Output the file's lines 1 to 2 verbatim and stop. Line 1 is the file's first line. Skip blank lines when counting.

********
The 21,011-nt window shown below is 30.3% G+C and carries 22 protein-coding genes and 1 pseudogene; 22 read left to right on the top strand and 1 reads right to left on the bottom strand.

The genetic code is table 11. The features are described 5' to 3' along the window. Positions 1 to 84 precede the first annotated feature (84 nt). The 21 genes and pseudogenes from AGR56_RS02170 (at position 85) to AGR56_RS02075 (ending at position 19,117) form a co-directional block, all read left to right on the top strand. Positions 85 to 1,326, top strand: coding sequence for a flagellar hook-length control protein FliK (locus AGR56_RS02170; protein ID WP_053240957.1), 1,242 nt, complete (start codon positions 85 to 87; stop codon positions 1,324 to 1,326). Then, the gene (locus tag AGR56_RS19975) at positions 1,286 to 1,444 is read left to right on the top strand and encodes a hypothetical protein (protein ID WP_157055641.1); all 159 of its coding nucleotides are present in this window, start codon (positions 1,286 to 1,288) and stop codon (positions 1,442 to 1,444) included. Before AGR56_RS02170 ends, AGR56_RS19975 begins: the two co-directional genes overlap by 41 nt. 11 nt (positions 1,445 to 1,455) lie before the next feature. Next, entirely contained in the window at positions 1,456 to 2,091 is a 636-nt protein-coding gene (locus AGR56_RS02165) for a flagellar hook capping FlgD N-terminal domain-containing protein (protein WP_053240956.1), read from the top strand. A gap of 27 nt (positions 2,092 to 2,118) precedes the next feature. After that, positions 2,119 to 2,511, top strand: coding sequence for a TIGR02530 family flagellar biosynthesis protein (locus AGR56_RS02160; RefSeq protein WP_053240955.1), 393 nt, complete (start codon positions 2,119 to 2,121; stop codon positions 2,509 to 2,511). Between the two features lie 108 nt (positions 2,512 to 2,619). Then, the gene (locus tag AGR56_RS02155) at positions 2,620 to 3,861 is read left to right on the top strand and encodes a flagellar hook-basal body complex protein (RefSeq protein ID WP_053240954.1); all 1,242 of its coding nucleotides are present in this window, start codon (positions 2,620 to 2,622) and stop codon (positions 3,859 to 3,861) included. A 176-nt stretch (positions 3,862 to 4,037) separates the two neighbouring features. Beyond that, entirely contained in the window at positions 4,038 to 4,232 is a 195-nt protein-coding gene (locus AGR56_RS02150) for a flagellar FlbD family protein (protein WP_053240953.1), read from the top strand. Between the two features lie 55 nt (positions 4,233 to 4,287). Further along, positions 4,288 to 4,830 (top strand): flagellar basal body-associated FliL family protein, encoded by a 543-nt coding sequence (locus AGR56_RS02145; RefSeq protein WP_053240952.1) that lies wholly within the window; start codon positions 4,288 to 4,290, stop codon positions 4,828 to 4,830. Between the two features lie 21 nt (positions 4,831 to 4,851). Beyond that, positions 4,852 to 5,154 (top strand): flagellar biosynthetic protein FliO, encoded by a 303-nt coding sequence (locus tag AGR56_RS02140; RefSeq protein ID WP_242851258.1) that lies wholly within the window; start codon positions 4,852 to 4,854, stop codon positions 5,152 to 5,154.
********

The 21,011-nt window shown below is 30.3% G+C and carries 22 protein-coding genes and 1 pseudogene; 22 read left to right on the top strand and 1 reads right to left on the bottom strand.

The genetic code is table 11. The features are described 5' to 3' along the window. Positions 1 to 84 precede the first annotated feature (84 nt). The 21 genes and pseudogenes from AGR56_RS02170 (at position 85) to AGR56_RS02075 (ending at position 19,117) form a co-directional block, all read left to right on the top strand. Positions 85 to 1,326, top strand: coding sequence for a flagellar hook-length control protein FliK (locus AGR56_RS02170; protein ID WP_053240957.1), 1,242 nt, complete (start codon positions 85 to 87; stop codon positions 1,324 to 1,326). Then, the gene (locus tag AGR56_RS19975) at positions 1,286 to 1,444 is read left to right on the top strand and encodes a hypothetical protein (protein ID WP_157055641.1); all 159 of its coding nucleotides are present in this window, start codon (positions 1,286 to 1,288) and stop codon (positions 1,442 to 1,444) included. Before AGR56_RS02170 ends, AGR56_RS19975 begins: the two co-directional genes overlap by 41 nt. 11 nt (positions 1,445 to 1,455) lie before the next feature. Next, entirely contained in the window at positions 1,456 to 2,091 is a 636-nt protein-coding gene (locus AGR56_RS02165) for a flagellar hook capping FlgD N-terminal domain-containing protein (protein WP_053240956.1), read from the top strand. A gap of 27 nt (positions 2,092 to 2,118) precedes the next feature. After that, positions 2,119 to 2,511, top strand: coding sequence for a TIGR02530 family flagellar biosynthesis protein (locus AGR56_RS02160; RefSeq protein WP_053240955.1), 393 nt, complete (start codon positions 2,119 to 2,121; stop codon positions 2,509 to 2,511). Between the two features lie 108 nt (positions 2,512 to 2,619). Then, the gene (locus tag AGR56_RS02155) at positions 2,620 to 3,861 is read left to right on the top strand and encodes a flagellar hook-basal body complex protein (RefSeq protein ID WP_053240954.1); all 1,242 of its coding nucleotides are present in this window, start codon (positions 2,620 to 2,622) and stop codon (positions 3,859 to 3,861) included. A 176-nt stretch (positions 3,862 to 4,037) separates the two neighbouring features. Beyond that, entirely contained in the window at positions 4,038 to 4,232 is a 195-nt protein-coding gene (locus AGR56_RS02150) for a flagellar FlbD family protein (protein WP_053240953.1), read from the top strand. Between the two features lie 55 nt (positions 4,233 to 4,287). Further along, positions 4,288 to 4,830 (top strand): flagellar basal body-associated FliL family protein, encoded by a 543-nt coding sequence (locus AGR56_RS02145; RefSeq protein WP_053240952.1) that lies wholly within the window; start codon positions 4,288 to 4,290, stop codon positions 4,828 to 4,830. Between the two features lie 21 nt (positions 4,831 to 4,851). Beyond that, positions 4,852 to 5,154 (top strand): flagellar biosynthetic protein FliO, encoded by a 303-nt coding sequence (locus tag AGR56_RS02140; RefSeq protein ID WP_242851258.1) that lies wholly within the window; start codon positions 4,852 to 4,854, stop codon positions 5,152 to 5,154.